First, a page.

Following the death of his mother, Dmitri learns that a priceless painting will be given to her younger lover and fastidious concierge of the Grand Budapest Hotel, Monsieur Gustave H. As Gustave and his newly-hired lobby boy Zero abscond with the painting a wonderfully rendered chase begins.
“What’s wonderful about Wes is he really knows clearly what it is he’s looking for, which I think is distilled more now by animatics and stuff, which are very useful in description,” Brody said. “There is room for the actor to interpret and find it, but he has given you so much ammunition to prepare you, as far as the look and feel. Everything is well thought out. You feel safe knowing someone has such a clear vision in storytelling.”
5. Summer of Sam (Spike Lee – 1999)
Spike Lee’s take on the infamous Son of Sam murders sees Brody take on the role of the punk freak Ritchie, a friend of the main protagonist Vinnie. All the while John Berkowitz, the notorious murderer is prowling the streets and crossing paths with the inhabitants of this North Bronx neighbourhood.
A young Brody delivers a nuanced performance as Ritchie, taking on the role of perennial outcast with a vigour and verve that would soon see him in starring roles.
“If that movie had come out after The Pianist, there’d be a lot more celebration of the daringness and the uniqueness of the character,” he later said of the project. “You don’t know who that actor is, you don’t know that punk culture had no influence on him in his entire life and he had to create something that’s entirely distant from himself.”
4. Detachment (Tony Kaye – 2011)
Tony Kaye’s Detachment is another masterclass from Brody as he effortlessly straddles the line of comedy and tragedy in the role of substitute teacher Henry Barthes.
Taking place over a month in Barthes’ life, we’re taking on an emotional journey as three women enter the teacher’s life. Each one changing him in a profound way as he confronts the suicide of his mother. Far more affecting than other teacher films, this is a real hard-hitter.
Discussing his love for the project, Brody later reflected: “That’s a movie that we all made for the right reasons and no one saw,” in an interview with The Guardian. “That is upsetting,” he added. “It was a wonderful role, and in playing that character it made me think a lot about our children’s future and how frightening it is, and what they’re up against.”
3. The Darjeeling Limited (Wes Anderson– 2007)
Another one of the four films Brody has worked with Wes Anderson on The Darjeeling Limited saw Brody take on the role of Peter Whitman, one of three estranged brothers, as he and his two siblings travel across India trying to reconnect a year after their father’s funeral.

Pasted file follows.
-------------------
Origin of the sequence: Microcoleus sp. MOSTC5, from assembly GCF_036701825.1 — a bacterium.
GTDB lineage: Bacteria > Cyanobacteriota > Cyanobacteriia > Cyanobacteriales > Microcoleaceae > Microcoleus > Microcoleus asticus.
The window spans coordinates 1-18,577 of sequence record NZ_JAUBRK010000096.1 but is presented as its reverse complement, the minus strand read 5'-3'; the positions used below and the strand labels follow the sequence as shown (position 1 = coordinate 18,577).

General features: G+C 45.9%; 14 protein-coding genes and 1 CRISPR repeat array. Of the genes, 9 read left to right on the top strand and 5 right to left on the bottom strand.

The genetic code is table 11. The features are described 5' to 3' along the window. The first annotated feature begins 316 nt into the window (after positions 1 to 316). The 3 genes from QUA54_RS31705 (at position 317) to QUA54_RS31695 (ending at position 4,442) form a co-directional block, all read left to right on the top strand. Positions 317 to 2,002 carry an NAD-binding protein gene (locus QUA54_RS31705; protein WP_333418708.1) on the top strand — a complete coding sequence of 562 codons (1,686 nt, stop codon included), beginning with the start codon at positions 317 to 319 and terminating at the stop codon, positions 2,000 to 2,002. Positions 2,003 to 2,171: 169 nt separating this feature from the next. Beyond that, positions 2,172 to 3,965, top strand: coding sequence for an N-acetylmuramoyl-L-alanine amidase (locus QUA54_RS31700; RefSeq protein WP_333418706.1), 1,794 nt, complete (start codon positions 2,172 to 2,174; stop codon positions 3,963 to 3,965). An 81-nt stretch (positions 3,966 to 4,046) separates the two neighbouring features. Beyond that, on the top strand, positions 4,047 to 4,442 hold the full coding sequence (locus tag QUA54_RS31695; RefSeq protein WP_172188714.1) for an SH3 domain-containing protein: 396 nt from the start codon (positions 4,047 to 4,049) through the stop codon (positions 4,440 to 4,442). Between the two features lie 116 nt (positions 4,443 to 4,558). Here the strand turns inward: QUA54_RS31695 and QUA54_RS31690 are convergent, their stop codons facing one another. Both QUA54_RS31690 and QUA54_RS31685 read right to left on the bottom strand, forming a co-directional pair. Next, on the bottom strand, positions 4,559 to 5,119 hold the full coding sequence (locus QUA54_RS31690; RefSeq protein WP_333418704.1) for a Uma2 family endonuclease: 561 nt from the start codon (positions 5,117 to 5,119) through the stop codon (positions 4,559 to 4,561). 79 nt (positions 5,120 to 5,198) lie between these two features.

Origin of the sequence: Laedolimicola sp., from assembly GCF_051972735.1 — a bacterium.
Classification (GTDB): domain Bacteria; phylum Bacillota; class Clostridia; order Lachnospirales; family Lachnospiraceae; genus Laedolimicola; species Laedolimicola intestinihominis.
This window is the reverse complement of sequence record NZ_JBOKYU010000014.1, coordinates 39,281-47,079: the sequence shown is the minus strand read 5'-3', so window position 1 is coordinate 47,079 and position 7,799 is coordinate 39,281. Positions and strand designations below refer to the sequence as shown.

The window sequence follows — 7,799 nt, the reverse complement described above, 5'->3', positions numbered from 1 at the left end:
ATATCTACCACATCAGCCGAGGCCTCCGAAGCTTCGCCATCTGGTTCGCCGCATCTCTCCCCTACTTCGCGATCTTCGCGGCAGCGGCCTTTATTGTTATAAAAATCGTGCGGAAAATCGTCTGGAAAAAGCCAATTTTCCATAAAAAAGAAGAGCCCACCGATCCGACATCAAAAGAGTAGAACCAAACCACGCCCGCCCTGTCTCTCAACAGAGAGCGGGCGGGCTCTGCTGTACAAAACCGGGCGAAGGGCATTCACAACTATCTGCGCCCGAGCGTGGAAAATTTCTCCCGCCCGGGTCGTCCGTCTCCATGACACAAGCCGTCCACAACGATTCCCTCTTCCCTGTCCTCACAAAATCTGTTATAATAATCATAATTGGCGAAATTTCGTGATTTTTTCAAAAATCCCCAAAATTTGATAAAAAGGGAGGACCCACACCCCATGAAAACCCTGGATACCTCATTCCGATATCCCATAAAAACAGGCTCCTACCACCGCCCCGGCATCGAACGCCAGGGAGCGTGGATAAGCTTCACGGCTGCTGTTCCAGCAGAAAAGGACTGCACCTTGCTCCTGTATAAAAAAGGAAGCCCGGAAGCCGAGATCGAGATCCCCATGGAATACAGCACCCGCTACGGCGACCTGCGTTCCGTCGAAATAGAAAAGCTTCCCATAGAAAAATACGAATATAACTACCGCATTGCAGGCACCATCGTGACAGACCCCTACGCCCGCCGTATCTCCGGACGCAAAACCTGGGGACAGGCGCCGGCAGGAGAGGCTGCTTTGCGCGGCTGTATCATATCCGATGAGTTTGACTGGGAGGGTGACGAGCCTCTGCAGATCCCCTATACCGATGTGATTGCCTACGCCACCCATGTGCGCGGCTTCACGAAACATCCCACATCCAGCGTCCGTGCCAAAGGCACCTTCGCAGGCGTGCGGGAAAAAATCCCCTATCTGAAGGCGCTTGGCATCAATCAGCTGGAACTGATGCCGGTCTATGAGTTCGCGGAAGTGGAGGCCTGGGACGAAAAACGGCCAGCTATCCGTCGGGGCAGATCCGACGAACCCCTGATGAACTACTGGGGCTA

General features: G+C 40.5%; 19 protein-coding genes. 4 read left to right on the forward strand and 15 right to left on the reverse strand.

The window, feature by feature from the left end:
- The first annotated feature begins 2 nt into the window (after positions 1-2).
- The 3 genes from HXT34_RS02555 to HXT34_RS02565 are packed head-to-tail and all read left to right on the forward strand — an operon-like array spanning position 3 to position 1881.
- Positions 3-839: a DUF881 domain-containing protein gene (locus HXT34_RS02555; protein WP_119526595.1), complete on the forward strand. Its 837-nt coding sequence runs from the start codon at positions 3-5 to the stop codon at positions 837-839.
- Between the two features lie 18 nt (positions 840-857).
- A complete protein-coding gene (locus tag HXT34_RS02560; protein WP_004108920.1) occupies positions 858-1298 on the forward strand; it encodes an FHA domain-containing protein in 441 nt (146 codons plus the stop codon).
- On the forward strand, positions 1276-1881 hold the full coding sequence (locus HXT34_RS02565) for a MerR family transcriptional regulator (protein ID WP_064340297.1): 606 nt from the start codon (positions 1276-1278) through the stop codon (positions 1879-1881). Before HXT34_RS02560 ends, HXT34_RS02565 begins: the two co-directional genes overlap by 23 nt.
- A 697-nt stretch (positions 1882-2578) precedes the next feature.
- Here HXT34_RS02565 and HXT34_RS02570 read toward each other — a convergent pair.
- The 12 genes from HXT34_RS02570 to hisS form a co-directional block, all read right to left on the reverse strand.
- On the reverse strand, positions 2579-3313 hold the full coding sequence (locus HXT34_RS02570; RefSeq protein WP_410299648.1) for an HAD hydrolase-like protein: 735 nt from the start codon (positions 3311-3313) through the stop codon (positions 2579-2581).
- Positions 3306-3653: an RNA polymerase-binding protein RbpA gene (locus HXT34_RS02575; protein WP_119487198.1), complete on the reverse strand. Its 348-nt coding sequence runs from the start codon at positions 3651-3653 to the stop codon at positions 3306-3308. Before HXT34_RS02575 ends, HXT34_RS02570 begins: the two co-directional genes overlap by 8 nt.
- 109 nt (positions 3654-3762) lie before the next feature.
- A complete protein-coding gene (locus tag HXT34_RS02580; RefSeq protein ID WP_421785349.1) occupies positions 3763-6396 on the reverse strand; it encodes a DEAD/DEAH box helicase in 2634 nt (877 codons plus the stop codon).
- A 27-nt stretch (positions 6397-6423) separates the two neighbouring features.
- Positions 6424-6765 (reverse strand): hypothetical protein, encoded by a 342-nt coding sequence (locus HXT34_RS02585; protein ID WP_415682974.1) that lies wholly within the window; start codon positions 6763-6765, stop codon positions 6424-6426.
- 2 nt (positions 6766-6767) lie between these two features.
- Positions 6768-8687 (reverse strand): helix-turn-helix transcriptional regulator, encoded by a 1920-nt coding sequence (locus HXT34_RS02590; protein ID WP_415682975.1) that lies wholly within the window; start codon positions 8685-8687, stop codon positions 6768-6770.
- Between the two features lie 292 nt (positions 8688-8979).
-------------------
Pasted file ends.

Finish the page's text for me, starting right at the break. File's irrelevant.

In typical Anderson fashion, the film is rich in imagery and style, allowing the subtle performances of Brody, Owen Wilson and Jason Schwartzman to really shine. Visually enticing the film ranks highly among Anderson’s impressive catalogue.
“I grew up in New York. I thought New York was a very unpredictable place, but when you get to India, it’s a very different story,” Brody later said. “I think the key is letting go and really going with the flow so to speak, because you have to. It really made me very aware of being present in the moment. You realise the precariousness of life and the preciousness of life there.
“It was a story about three brothers reconnecting, and friendship, and I had a very similar journey with everyone up here. When I watch the film, I am reliving my adventures with Jason and Wes and Owen and Roman. There are more parallels than I normally feel with roles that I am less similar to. It was a profound experience on a number of levels.”
2. Midnight in Paris (Woody Allen – 2011)
There are not many actors in the world with the composure and delivery to be able to take on Salvador Dali in any meaningful way—but in Allen’s Midnight In Paris Brody did just that.
Considered one of Allen’s finest films, winning the Academy Award for Best Original Screenplay, Brody’s role among many famous faces stood out as being able to capture both the lunacy and genius of the surrealist painter.
Of course, given the allegations surrounding the film’s director, it would be a role that forces Brody into the discussion around the abuse claims made against Allen. Brody, however, has dodged the question each and every time. “I don’t even read about these things, to be honest,” said Brody. “It’s not that I stay in my lane. I choose not to indulge this kind of fodder. I think there’s a lot of catastrophe in this world and a lot of cruelty and a lot of carelessness. Of course it’s horrible what comes out sometimes, and people have done things in their lives that may be inexcusable, but it’s not something to focus on.”
“Life is very complicated,” Brody added. “I look to collaborate with artistic people and to go into an endeavour without judgment and to hopefully be treated with the same. It’s an artistic pursuit, and Polanski, for instance, had a very complicated and difficult life. It would be unfair of me to delve into something as complicated as the past that was brought up in the media.”
1. The Pianist (Roman Polanski– 2002)
The acclaimed film saw Brody taken on the role of Władysław Szpilman, a Polish Jewish musician who is struggling to survive the human destruction of the Warsaw ghetto of World War II. It saw the actor rise to his greatest performance.
Brody was rightly recognised for his career-defining role with countless nominations for his leading role as well as picking up the Academy Award for Best Actor. While director Roman Polanski’s reputation has since been tarnished, Brody’s stature as a leading man only grew from here.
“There comes a time in life when everything seems to make sense and this is not one of those times,” Brody said in his Oscars winning speech. “What I do know, though, is that I’ve never felt this much love and encouragement from my peers and from people I admire and from complete strangers. And it means a great deal to me. And if it weren’t for the insomnia and those sudden panic attacks, this has been an amazing, amazing journey.”
He added: “What can I say? This film would not be possible without the blueprint provided by Wladyslaw Szpilman. And this is a tribute to his survival. I’d like to thank Roman Polanski for the role of a lifetime.”